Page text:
dreamstime_m_11809572We talked before about how getting long in the tooth was a metaphor for getting older, but are receding gums really associated with age?

Receding Gums Increases with Age

One thing that is not in dispute is that our gums tend to recede more as we age. A study of about 10,000 people found that 37.75% of individuals between the ages of 30 and 39 had receding gums, but for the age group of 50-59 this had increased to 71.34%, and  by the time people reached the ages of 80-90, the percentage had increased to more than 90%.

When we look at the the percentage of people affected by receding gums by gender, we see another interested age-related story. Initially, women have a much lower rate of receding gums (43.57% for men, 32.22% for women, age 30-39), but with age, women catch up with men (57.5% men, 55.63% women, age 40-49) and eventually have a lower rate of receding gums (89.27% for men, 91.46% for women, age 80-90). Why? It could be related to the fact that women may spend more time taking care of their oral health and appearance when younger, but become less concerned and then spend about the same amount of time on oral care as men. Or it could be that eventually age-related processes become more significant than gender-related processes.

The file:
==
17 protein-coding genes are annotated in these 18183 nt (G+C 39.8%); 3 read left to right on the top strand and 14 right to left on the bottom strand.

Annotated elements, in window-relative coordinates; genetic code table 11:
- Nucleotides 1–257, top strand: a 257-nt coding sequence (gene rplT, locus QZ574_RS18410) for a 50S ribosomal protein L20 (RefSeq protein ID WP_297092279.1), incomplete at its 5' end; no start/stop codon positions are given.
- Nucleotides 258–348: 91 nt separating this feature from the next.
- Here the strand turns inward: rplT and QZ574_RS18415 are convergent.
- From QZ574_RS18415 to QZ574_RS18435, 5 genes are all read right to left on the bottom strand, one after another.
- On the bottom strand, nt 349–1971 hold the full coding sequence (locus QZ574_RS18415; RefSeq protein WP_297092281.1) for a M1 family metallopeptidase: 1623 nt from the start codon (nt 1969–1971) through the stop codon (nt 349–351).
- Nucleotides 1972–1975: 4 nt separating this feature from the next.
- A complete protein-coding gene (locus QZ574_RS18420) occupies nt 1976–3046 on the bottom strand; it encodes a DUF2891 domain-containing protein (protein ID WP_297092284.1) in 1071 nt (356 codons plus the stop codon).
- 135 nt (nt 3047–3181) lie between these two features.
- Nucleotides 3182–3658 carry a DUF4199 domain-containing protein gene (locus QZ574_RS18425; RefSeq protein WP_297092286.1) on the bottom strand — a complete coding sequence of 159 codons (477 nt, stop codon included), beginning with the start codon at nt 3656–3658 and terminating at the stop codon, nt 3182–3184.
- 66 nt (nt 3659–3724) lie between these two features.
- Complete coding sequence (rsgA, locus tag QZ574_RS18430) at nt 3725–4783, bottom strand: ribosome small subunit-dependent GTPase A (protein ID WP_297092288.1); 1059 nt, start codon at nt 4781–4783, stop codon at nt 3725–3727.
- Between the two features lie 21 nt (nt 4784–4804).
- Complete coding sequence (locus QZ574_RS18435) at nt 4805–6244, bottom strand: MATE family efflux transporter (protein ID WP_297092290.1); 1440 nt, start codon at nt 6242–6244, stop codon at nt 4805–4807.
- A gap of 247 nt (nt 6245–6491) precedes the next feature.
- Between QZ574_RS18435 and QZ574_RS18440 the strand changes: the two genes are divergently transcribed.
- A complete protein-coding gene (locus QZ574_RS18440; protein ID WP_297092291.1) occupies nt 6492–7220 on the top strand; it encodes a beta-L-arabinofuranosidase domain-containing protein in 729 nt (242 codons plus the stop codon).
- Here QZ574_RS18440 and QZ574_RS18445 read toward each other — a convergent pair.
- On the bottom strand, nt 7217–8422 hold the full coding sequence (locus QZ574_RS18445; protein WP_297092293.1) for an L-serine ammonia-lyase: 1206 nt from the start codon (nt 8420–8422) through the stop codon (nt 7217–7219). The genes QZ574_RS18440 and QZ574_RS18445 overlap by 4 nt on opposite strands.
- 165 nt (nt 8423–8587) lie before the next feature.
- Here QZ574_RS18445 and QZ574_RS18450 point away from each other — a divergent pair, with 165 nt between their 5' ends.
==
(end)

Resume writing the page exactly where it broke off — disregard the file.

The amount of gum recession also increases with age. At ages 30-39, only about 10% of those with receding gums have more than 4 mm of recession. By ages 50-59, that percentage has increased to about 24%, and by 70-79, that percentage has increased to 35%.

Receding Gums Make You Look Old

No matter what your actual age is, having receding gums, especially with large amounts of recession, makes you look older. This makes rejuvenating your gums a way to effectively rejuvenate your smile. And with nonsurgical treatment for receding gums, it’s easy for you to restore your gums to a youthful, healthy appearance.

Want to learn more about treating receding gums? Please call 310-275-5325 for help in Beverly Hills or 949-551-5902 for help in Orange County.